No masks? How about a good old fashioned hankerchief?
1 ( +1 / -0 )
Give them a 3% pay raise and they might forget about the 10% sales tax increase. How stupid does Abe think people are?
3 ( +4 / -1 )
Now the penal code doesn't consider adultery a crime nor it tries to characterize it as acceptable or not, given that what is involved here is sexual activities between consenting adults.
I'm pretty sure you are wrong. The Japanese penal system does consider adultery a crime. An acquaintance of mine had to pay restitution to the now ex-wife of a guy she was going to marry since he was still technically married to the ex-wife when their relationship started. Another acquaintance demanded (and received) monetary compensation from her ex-fiance when he decided not to go through with the marriage.
As for adultery being neutral under the eyes of the law, even between consenting adults, that's utter nonsense. Why hire private investigators to tail a cheating spouse? Why bring evidence of infidelity during divorce proceedings?
0 ( +2 / -2 )
. . . the Chinese communist government is engaging in this massive propaganda effort to re-write the entire narrative of WW II for their own self-interests, and in their minds, their own survival.
Hmm, sounds very familiar. Have they started appealing to the international community to rewrite their history books yet?
-1 ( +0 / -1 )
This would be a great opportunity for those homeless families displaced by the Tohoku disaster. From what I've read, the government will be pulling the plug on their benefits within a few years.
1 ( +1 / -0 )
How about giving the child up for adoption? Or if that takes too long, how about a baby hatch for small children? Anything would have been better than this. I have a Japanese colleague who was abandoned as a child / baby. I didn't think it would have been polite to pry about his earlier years, but I found out about this when he told me he didn't know when his exact birthday was or where he was born. He is a very pleasant and generous man, now with a family of his own. I wish this little boy was given the same chance.
-1 ( +0 / -1 )
Japan, on numerous occasions, has apologized sincerely and at length.
Browny1 is correct when he points out that part of the problem lies in "the denials, the revisions,[and] the obfuscations...by senior politicians" But another major part of the problem stems from the refusal to recognize these apologies from the majority of Koreans:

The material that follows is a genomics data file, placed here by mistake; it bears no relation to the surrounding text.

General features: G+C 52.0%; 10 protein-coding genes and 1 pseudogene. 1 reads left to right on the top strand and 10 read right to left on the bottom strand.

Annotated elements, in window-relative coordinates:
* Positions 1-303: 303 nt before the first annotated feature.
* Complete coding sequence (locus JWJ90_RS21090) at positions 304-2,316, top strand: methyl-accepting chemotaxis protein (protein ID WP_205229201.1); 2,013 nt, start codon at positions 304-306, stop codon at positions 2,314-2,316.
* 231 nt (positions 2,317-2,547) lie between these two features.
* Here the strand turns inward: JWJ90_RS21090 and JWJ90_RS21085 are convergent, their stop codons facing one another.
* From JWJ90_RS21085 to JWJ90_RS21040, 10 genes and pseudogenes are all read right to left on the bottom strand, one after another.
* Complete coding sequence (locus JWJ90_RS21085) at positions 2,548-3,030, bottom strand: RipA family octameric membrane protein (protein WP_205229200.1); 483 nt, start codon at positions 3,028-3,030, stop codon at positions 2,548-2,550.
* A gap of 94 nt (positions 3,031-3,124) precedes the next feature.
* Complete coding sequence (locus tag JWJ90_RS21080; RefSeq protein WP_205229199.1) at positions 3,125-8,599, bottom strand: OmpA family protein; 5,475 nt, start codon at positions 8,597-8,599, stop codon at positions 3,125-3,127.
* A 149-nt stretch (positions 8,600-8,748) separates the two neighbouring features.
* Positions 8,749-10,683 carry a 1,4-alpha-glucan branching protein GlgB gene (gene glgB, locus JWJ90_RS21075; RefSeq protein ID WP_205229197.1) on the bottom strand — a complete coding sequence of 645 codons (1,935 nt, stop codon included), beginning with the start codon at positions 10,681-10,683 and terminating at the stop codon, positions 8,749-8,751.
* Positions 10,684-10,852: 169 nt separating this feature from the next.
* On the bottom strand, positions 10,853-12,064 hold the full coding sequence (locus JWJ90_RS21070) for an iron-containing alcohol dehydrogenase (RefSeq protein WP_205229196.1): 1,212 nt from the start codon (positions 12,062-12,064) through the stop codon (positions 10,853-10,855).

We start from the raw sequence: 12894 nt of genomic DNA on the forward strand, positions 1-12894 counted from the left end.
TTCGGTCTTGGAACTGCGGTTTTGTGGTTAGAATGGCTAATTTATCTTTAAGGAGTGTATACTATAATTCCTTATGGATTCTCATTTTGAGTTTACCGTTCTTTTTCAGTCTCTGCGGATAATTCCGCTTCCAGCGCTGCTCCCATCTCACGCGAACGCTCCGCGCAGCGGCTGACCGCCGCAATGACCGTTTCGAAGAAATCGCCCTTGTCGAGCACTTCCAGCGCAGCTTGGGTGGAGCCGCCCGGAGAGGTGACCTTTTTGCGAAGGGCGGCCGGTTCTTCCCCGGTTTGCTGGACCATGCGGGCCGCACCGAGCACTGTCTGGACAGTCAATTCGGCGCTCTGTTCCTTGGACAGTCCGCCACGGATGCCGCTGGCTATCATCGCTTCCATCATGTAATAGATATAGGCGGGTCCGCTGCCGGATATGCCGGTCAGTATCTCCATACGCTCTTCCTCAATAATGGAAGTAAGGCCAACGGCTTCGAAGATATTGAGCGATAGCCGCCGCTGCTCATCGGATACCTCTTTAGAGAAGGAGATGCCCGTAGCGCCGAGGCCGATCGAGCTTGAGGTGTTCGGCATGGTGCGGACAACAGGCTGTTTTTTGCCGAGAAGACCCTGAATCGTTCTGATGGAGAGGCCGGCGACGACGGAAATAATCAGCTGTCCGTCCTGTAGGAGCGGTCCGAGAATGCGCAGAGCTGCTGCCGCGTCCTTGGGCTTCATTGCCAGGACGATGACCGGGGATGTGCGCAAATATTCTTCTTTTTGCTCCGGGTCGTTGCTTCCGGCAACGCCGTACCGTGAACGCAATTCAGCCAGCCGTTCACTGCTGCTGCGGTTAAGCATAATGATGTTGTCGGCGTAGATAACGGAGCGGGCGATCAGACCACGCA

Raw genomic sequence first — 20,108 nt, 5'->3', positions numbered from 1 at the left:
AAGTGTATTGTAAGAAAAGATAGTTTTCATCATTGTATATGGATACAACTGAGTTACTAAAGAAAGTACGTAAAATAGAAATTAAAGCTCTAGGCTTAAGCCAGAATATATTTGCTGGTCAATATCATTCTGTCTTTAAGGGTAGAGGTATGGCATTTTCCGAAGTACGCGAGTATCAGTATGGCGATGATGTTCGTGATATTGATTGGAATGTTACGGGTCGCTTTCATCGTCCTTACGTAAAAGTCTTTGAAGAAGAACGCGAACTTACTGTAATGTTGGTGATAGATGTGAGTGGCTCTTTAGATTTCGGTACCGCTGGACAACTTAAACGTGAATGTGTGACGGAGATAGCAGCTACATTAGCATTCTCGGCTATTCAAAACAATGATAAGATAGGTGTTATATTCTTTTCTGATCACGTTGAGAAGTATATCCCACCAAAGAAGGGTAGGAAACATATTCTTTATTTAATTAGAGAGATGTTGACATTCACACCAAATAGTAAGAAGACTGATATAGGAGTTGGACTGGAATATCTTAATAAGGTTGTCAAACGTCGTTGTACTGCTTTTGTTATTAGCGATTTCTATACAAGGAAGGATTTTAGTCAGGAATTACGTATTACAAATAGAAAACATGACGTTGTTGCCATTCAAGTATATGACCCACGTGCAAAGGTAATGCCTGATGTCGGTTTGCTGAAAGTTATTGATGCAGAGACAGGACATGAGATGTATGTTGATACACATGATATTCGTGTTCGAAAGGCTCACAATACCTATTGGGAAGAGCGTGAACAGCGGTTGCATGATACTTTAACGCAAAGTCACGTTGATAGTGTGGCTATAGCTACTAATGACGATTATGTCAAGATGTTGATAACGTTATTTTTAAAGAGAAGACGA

As of 2010, 24% of South Koreans still feel that Japan has never apologized for its colonial rule, while another 58% believe Japan has not apologized sufficiently. Some in the Japanese government have expressed exasperation at what level of apology is enough.
(Inspector Gadget's link was broken. Here it is again.)
6 ( +11 / -5 )
In Hong Kong, there are thousands of old style box air conditioners hanging off the windows off of the many high-rise apartments. The residents of these apartments are 100% responsible for making sure they don't fall and crush pedestrians walking below. There are multiple notices posted reminding people to check their air conditioning units regularly. This is the second time recently that I've read about an accident due to negligence due to construction oversights. (The other article was about another young woman who walked out of a door that was several stories up and opened to the outside of the building and fell to her death) Like Hong Kong, Japan should make clear to everyone whose responsibility it is before these accidents happen. 21 years old and in a coma. Poor girl.
0 ( +0 / -0 )
@ u_s_reamer, I'm not saying that I believe your interpretation of Hachiko's motives, but I want to thank you for your original post. I've never heard that version of the Hachiko story. It was very informative and interesting.
0 ( +1 / -1 )
First and foremost, the responsibility lies with the restaurant's owner(s). They must have known of the danger before moving in and setting up shop. If they are going to be serving drunk patrons, they should have made their place of business safe of hazard. A single bar is not idiot-proof. How many times have we heard of drunken salary-men walking under railroad crossing-bars into an oncoming train? As for laying blame on the architect, this odd door doesn't seem like it was mistakenly placed. It may well have been an accepted architectural practice since other posters have seen similar doors about Japan. A terrible tragedy that could have been easily avoided.
0 ( +1 / -1 )
It's unfortunate, but women should think twice about living on the first floor. I've had many female friends who lived on the first floor of their buildings who've had their apartments broken into, stalked, harassed, etc. First of all, living on the first floor, you are highly visible to predators and non-predators alike. You're more likely to be noticed coming in and going out of the door. Also, your laundry is more likely to be noticed, especially hanging out on the balcony. One deterrent is to leave a pair of men's boots or shoes outside of the door to give the impression that a man is present.
4 ( +4 / -0 )
U.S. justice officials are investigating Japanese auto part maker Takata . . .
The opening line of the article seems pretty clear to me where these airbags are made.
0 ( +1 / -1 )
I wish the bosozoku would follow suit and kill themselves off.
3 ( +3 / -0 )
I don't usually agree with Inose, but hopefully views like his will get the ball rolling:
The government must acknowledge this as a national problem so that we can head toward a real solution.
1 ( +2 / -1 )
Although I'm not condoning her actions, I can imagine the cross-cultural difficulties that she has had to endure. Look at the broader picture, she needs counseling and support.
-2 ( +2 / -4 )
Posted in: Spread out